MYSTICISM AND CABALA

Artis cabalisticae: hoc est, reconditae theologiae et philosophiae.

Basle, Sebastian Henricipetri, 1587.

£8,750

FIRST EDITION thus. Folio, pp. (52), 979, (1). Roman, Hebrew, Greek and Italic letter. Woodcut printer’s device on title and on final verso, woodcut diagram, historiated and floriated woodcut initials in various sizes. Light age yellowing with some marginal spotting, quires a-p lightly browned, small paper flaw restored in very outer blank margin of first three leaves. A very good copy, with good margins, in contemporary vellum over thin pasteboard, yapp edges covers bordered with blind double rule, monogramed F within oval gilt surmounted by crown on upper cover, arms gilt within oval on lower, remains of ties.

First edition of the great compendium of Christian cabalistic literature, compiled by Johannes Pistorius, physician to Jacob, Margrave of Baden-Durlach. It contains Judah Abrabanel’s ‘Dialoghi di Amore,’ Archangelus de Burgonuovo’s commentaries on the ‘Conclusiones’ of Pico della Mirandola, and works by Paulus Ricius, ‘De Coelesti Agricultura’ (1514 – a compilation of texts including Portae Lucis), ‘De Verbo Mirifico,’ the ‘De Arte Cabalistica of Reuchlin,’ and the 1480 translation of the ‘Sepher Yetsirah.’

“This very popular, varied, and lengthy tome of latin translations, ‘Writers of the Cabalistic Arts,’ was surely, if there was one, the Norton Reader of Cabala of the Renaissance. It was an anthology of what must have seemed to Pistorius the most important or most accessible (and appealing) cabalistic texts. More volumes were planned, but this is the only one definitely known to have appeared. Nevertheless, there is probably no more important or influential publication on Cabala in the Renaissance, especially from a Christian (however, Lutheran-Protestant) point of view, than this book, which Blau even claims flatly was one of the most popular and widely read religious documents of the late sixteenth and seventeenth centuries as well as a major conduit for the diffusion of Christian Cabala in English literature.” Philip Beitchman, ‘Alchemy of the Word: Cabala of the Renaissance.’ See Breichman for a detailed breakdown of the works included in this anthology.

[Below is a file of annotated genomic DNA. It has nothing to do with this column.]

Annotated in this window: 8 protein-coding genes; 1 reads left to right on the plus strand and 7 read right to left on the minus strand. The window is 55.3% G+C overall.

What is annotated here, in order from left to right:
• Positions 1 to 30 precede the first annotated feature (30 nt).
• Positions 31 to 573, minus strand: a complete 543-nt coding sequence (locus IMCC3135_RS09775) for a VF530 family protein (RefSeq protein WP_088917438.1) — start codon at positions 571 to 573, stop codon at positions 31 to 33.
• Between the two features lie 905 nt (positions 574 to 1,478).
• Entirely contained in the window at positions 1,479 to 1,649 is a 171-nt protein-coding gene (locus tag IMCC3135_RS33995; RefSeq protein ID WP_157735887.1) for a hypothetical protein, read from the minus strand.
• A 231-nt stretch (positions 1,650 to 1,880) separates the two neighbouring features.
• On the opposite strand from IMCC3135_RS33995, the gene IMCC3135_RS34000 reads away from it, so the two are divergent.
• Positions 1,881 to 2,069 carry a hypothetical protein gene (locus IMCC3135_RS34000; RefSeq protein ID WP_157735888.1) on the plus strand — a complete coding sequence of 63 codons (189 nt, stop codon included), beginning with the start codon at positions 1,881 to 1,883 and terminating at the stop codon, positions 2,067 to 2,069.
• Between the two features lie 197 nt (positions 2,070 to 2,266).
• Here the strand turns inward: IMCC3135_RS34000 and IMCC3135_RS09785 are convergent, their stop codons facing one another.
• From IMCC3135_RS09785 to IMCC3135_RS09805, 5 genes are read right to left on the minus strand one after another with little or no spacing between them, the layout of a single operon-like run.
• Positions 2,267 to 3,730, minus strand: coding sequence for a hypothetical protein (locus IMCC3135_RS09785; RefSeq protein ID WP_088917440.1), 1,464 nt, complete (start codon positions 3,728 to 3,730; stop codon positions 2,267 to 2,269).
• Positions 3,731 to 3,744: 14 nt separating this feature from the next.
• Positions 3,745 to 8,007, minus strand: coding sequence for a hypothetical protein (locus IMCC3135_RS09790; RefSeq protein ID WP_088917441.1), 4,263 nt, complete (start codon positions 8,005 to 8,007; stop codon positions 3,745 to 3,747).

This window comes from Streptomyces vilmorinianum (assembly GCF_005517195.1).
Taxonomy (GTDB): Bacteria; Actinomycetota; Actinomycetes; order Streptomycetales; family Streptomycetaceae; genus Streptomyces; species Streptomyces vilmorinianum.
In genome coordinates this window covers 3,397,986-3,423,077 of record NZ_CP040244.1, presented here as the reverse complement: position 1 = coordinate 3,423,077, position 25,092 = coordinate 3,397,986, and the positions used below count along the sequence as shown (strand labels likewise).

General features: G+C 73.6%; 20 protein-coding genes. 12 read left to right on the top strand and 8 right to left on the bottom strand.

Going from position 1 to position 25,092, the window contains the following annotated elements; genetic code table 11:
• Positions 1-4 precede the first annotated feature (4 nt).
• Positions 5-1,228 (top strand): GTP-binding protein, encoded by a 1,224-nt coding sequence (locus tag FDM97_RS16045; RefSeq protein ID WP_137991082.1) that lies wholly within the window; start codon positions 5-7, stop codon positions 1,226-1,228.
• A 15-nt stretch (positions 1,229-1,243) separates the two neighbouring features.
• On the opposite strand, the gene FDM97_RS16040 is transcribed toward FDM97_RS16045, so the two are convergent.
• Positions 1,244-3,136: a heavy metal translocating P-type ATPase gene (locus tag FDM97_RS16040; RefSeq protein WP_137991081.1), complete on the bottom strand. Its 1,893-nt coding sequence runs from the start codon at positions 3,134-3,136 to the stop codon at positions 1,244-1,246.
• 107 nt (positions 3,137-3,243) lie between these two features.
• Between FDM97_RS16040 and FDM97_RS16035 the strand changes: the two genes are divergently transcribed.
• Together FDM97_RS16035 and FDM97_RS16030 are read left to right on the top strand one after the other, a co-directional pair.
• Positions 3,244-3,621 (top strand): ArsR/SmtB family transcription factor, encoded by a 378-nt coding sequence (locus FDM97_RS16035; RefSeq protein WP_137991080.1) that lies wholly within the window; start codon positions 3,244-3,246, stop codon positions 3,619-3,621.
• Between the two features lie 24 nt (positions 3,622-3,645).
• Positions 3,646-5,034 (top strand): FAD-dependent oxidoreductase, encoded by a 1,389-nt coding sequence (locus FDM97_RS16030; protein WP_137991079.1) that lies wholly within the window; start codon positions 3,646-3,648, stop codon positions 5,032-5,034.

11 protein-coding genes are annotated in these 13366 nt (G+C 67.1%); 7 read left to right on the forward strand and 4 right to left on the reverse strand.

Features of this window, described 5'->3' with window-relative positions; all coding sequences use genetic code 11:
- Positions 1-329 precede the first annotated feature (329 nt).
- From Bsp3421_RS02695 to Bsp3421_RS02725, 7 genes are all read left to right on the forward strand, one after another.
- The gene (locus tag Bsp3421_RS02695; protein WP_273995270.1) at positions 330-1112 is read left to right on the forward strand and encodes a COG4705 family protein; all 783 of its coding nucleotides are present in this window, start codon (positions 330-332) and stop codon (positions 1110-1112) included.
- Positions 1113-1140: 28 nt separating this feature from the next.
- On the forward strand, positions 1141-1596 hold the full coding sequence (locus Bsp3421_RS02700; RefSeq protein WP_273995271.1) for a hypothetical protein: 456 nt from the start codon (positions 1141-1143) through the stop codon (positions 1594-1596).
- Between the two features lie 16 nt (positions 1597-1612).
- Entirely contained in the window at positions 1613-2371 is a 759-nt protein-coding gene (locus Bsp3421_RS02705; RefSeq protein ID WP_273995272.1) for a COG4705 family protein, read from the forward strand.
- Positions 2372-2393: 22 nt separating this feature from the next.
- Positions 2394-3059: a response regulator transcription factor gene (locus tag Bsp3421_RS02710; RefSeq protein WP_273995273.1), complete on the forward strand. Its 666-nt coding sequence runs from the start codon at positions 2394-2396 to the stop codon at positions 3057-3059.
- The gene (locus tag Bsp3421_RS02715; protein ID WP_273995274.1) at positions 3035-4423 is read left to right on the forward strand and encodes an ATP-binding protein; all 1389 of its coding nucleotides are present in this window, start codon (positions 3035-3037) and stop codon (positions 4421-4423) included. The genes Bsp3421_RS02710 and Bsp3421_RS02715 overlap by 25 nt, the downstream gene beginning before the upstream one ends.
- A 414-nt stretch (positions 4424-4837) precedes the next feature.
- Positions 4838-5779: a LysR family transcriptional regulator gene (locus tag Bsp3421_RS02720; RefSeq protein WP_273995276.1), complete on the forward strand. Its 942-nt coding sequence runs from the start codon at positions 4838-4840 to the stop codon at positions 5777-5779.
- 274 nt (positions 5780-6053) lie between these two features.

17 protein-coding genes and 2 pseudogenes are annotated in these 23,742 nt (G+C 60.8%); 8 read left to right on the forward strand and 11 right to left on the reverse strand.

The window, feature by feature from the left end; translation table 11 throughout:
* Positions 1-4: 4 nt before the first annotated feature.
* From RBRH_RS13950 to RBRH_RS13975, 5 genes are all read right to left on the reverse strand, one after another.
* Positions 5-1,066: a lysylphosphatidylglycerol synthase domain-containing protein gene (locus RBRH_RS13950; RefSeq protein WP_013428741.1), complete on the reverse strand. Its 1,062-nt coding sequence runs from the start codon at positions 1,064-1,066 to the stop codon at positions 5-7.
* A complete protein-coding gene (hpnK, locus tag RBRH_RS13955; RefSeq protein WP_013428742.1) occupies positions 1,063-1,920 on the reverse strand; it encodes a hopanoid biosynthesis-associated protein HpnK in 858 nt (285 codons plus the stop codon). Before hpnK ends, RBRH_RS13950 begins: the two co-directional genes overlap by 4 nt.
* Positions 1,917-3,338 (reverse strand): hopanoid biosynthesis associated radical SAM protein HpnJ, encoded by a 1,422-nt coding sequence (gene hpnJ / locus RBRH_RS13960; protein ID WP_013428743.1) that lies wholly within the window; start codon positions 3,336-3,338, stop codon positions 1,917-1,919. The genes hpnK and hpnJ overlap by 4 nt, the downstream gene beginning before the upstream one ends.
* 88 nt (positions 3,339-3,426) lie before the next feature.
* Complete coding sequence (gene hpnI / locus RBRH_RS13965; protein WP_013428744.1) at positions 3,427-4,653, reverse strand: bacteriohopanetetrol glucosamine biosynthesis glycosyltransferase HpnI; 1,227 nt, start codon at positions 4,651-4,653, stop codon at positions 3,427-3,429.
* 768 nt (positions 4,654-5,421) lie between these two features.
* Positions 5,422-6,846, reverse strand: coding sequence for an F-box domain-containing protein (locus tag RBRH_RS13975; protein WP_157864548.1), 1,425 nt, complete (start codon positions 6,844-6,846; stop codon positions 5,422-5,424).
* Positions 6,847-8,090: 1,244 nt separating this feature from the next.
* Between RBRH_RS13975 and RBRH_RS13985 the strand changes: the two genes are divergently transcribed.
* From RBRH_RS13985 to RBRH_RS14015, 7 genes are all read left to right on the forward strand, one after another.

The ‘Artis Cabalisticae’ was widely consulted by Milton, and therefore the source of his understanding of cabalistic mysticism (Jewish Encyclopedia 13, p. 566). A planned second volume containing Jewish cabalistic works was never realised. Pistorius’ father was a well-known Protestant minister, though Pistorius turned from Lutheranism to Calvinism and then entered the Catholic Church in 1588, becoming a priest in 1591, then vicar-general of Constance until 1594. He was an imperial councillor, cathedral provost of Breslau, Apostolic prothonotary, and in 1601 confessor to the Emperor Rudolph II. His numerous writings against Protestantism, while evincing clearness, skill, and thorough knowledge of his opponents, especially of Luther, are marked by controversial sharpness and coarseness. We have unfortunately not as yet been able to identify the gilt monogramed F on the upper cover or the arms on the lower, though they are undoubtedly the arms of a contemporary noble German or Swiss family.

BM STC. C16th p. 699. Adams P-1315. Caillet 8702. Graesse V, 535.

L1915

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